The genetics & basic science research of tuberous sclerosis complex (TSC) can be hard to follow at points, even for me. I do find it highly fascinating even if it’s harder for me to wrap my head around than the clinical research.
I remember sitting in a conference listening to David Kwiatkowski, MD, PhD give a presentation at a conference once & being in awe with what he was accomplishing with fruit flies (drosophila) at the time in the research space. This was probably at least 10 years ago now (if not more). It took me a while though to wrap my head around the genetics for myself in a relatable way. Don’t ask me to break down to anyone, that is one area I still struggle.
A few years later, I’d listen to Hope Northrup, MD, give a basic talk on genetics & then it finally “clicked” for me a bit more. At least the basic underpinning of what makes this particular disease of mine “tick”. I have always understood from a biological perspective the interplays involved, but relaying that to others or breaking down the nuances for myself can be hard, even for me, as much of an armchair “science & research geek” as I am.
However, I felt this notice was worthy of a mention. The intricacies of this technology are a bit beyond me now. I have to break down & dissect it further at a later time.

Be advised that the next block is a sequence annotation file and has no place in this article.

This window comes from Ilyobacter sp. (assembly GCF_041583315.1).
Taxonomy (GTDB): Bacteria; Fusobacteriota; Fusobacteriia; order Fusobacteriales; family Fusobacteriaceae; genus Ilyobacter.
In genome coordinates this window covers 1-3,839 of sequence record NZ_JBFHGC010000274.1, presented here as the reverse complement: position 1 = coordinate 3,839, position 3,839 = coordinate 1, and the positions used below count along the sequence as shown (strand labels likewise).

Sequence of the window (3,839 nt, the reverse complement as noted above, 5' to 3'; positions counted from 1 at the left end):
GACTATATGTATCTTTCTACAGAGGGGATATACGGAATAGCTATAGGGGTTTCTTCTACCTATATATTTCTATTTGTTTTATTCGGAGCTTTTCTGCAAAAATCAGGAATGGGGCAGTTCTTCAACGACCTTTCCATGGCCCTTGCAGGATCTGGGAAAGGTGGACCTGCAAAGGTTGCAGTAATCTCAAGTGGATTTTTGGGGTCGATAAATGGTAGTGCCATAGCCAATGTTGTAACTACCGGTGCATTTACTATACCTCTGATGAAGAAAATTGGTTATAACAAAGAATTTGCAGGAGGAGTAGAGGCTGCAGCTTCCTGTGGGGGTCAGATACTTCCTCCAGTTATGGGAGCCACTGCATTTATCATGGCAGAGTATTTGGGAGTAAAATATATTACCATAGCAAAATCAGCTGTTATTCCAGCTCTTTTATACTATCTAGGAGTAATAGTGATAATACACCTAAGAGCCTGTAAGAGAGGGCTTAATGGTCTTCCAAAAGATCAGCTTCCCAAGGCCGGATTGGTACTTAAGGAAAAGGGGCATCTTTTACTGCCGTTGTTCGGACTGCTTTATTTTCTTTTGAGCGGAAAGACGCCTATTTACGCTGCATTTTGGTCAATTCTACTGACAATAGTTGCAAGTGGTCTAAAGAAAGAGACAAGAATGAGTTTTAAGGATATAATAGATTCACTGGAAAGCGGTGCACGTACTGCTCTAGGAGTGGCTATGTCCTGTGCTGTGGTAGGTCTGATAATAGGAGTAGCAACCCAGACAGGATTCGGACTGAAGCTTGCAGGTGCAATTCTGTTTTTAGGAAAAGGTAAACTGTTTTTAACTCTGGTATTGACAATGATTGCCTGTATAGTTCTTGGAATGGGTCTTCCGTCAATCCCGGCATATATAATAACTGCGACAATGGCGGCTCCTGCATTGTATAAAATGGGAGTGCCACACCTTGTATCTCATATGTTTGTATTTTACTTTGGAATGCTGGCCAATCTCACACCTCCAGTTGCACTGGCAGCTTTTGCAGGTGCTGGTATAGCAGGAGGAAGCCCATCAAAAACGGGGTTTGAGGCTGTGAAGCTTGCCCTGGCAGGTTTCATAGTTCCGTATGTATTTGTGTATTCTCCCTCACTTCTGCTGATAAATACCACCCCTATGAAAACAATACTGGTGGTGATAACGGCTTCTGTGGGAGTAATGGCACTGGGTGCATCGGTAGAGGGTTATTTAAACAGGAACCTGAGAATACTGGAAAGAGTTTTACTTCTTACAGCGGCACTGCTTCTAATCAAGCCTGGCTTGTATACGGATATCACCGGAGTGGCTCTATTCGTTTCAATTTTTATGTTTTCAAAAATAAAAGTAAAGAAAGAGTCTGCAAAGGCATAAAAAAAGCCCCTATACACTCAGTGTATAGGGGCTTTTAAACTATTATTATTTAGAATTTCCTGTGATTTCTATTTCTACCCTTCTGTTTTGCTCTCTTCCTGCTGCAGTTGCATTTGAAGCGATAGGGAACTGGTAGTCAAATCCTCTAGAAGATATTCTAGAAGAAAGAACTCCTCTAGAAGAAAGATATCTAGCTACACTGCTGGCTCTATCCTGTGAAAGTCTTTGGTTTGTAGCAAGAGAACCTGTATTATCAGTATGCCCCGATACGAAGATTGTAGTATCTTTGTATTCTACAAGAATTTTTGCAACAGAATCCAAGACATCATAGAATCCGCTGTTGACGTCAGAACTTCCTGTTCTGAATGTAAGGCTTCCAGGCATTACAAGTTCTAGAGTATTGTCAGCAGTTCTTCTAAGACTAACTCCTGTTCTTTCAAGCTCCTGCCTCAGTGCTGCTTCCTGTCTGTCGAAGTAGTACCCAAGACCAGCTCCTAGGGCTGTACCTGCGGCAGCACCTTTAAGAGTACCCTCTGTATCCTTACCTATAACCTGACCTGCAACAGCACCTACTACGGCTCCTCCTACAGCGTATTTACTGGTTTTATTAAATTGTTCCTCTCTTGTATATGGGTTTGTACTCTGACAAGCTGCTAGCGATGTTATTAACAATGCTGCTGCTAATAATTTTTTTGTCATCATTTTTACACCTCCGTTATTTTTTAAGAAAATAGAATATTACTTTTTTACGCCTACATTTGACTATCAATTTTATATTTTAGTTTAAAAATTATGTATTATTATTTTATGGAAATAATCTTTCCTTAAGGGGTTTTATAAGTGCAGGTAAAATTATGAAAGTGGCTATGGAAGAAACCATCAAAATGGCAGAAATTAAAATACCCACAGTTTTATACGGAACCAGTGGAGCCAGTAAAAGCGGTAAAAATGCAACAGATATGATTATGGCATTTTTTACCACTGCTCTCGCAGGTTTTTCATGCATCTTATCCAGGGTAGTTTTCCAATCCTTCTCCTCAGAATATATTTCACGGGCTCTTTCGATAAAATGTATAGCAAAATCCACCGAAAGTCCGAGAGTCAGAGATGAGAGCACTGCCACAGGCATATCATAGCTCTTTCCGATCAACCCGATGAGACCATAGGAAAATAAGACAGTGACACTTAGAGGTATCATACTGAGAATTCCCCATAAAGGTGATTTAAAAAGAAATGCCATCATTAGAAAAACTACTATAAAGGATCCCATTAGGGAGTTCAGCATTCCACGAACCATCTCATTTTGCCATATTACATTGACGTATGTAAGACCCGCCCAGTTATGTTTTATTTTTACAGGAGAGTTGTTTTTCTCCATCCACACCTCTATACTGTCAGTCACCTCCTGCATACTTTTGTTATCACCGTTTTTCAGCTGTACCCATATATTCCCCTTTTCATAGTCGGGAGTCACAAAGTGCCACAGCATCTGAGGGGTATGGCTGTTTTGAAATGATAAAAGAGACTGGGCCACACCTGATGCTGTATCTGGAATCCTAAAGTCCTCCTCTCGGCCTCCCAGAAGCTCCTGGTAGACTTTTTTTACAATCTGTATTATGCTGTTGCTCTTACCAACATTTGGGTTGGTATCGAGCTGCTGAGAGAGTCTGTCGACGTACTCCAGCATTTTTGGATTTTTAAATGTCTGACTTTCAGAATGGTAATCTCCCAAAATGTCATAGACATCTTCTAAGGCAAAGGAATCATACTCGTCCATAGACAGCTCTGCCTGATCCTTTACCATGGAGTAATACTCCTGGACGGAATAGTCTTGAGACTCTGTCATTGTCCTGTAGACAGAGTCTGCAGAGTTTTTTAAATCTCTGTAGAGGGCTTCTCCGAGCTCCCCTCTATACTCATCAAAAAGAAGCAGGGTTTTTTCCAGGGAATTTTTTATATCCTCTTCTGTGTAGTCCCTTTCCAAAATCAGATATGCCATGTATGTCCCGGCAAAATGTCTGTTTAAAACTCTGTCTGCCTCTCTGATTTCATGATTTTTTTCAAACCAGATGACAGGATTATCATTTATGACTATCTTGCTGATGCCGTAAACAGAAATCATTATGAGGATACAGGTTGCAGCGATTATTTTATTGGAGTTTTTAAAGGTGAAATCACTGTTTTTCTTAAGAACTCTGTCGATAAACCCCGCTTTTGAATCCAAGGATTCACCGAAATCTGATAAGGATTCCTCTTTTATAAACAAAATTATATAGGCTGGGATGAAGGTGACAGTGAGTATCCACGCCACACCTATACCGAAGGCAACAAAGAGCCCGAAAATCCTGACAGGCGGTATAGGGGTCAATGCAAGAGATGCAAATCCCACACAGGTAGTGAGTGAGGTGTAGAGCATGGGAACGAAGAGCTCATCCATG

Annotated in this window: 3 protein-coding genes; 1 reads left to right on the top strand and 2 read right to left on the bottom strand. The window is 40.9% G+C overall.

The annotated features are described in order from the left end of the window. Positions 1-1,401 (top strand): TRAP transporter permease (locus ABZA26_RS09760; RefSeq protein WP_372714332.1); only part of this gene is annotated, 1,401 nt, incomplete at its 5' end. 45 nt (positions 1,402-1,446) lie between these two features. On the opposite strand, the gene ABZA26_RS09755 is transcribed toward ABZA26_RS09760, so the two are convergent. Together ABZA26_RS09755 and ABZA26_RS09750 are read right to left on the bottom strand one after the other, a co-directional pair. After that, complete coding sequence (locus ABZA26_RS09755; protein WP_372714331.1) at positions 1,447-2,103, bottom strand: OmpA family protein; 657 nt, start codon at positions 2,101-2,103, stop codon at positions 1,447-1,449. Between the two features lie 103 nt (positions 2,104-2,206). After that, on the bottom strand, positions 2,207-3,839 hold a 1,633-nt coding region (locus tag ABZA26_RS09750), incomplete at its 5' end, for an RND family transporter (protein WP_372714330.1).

Essentially, the basic premise behind technology like this is genome-editing. This in turn is typically used by researchers to produce certain strains of “knockout” animal models to further study a disease, (like tuberous sclerosis complex, for an example) on a very basic level. In using “knockout” animal models researchers learn more about cell signaling, growth, & division amongst other things & how they interplay with genetic mutations & the cell signaling pathways.
(Perfecting knockout models has been & continues to be a key element in so much of current TSC research. This method of use is still in relative infancy as most sources I found in searching the prevalence of CRISPR technology in TSC research previously published studies only date back to about 2013).
This Nature article abstract sums it up in a fairly straightforward manner. This Gizmodo article is as close to a basic primer as to why this is important on a scientific level as I could find that might be relatable to those not as familiar with research but still relays the scientific importance.
What I do know on a very basic level from sitting on peer-reviewed research panels, is that for me, I have seen great impact to be gleaned from methods that use high-throughput systems to screen for new drug targets in tuberous sclerosis complex (TSC) (CRISPR is one means to that end as well.).
What exactly does this yield? It leads to the development of new agents or testing existing ones. It may lead to new drug targets. New drug targets can potentially lead to new treatment advances, possibly or potentially to new clinical drug trials. Which all of these, in turn, enhance quality of life down the line.
I realize like with many research methods where one is actively editing DNA/genomes, there is always the potential for abuse & ethical violence (we’ve all heard the “designer baby” arguments, amongst others). Yet, this must be weighted against the vast potential benefits to alleviate suffering in this disease & in turn many others.